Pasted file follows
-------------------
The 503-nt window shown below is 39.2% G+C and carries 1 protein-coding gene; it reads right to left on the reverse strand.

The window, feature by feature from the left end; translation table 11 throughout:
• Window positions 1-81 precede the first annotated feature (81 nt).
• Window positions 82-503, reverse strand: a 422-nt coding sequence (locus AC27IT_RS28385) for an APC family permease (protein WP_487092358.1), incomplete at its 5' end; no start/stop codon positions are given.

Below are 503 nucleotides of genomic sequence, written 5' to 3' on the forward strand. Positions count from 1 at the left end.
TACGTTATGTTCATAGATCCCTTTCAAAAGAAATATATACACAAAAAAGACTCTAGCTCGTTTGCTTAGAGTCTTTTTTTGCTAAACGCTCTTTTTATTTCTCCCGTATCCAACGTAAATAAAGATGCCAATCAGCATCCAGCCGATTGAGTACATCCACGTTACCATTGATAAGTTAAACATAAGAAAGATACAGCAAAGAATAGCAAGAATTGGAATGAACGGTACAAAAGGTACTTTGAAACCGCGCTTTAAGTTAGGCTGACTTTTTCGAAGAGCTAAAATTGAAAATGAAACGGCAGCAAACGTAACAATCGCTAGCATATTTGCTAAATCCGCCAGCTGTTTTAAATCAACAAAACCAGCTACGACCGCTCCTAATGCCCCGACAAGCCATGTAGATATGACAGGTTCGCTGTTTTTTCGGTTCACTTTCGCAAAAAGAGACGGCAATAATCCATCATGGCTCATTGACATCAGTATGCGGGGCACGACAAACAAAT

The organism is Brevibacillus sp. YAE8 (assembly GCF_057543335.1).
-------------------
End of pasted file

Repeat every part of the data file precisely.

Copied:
The 503-nt window shown below is 39.2% G+C and carries 1 protein-coding gene; it reads right to left on the reverse strand.

The window, feature by feature from the left end; translation table 11 throughout:
• Window positions 1-81 precede the first annotated feature (81 nt).
• Window positions 82-503, reverse strand: a 422-nt coding sequence (locus AC27IT_RS28385) for an APC family permease (protein WP_487092358.1), incomplete at its 5' end; no start/stop codon positions are given.

Below are 503 nucleotides of genomic sequence, written 5' to 3' on the forward strand. Positions count from 1 at the left end.
TACGTTATGTTCATAGATCCCTTTCAAAAGAAATATATACACAAAAAAGACTCTAGCTCGTTTGCTTAGAGTCTTTTTTTGCTAAACGCTCTTTTTATTTCTCCCGTATCCAACGTAAATAAAGATGCCAATCAGCATCCAGCCGATTGAGTACATCCACGTTACCATTGATAAGTTAAACATAAGAAAGATACAGCAAAGAATAGCAAGAATTGGAATGAACGGTACAAAAGGTACTTTGAAACCGCGCTTTAAGTTAGGCTGACTTTTTCGAAGAGCTAAAATTGAAAATGAAACGGCAGCAAACGTAACAATCGCTAGCATATTTGCTAAATCCGCCAGCTGTTTTAAATCAACAAAACCAGCTACGACCGCTCCTAATGCCCCGACAAGCCATGTAGATATGACAGGTTCGCTGTTTTTTCGGTTCACTTTCGCAAAAAGAGACGGCAATAATCCATCATGGCTCATTGACATCAGTATGCGGGGCACGACAAACAAAT

The organism is Brevibacillus sp. YAE8 (assembly GCF_057543335.1).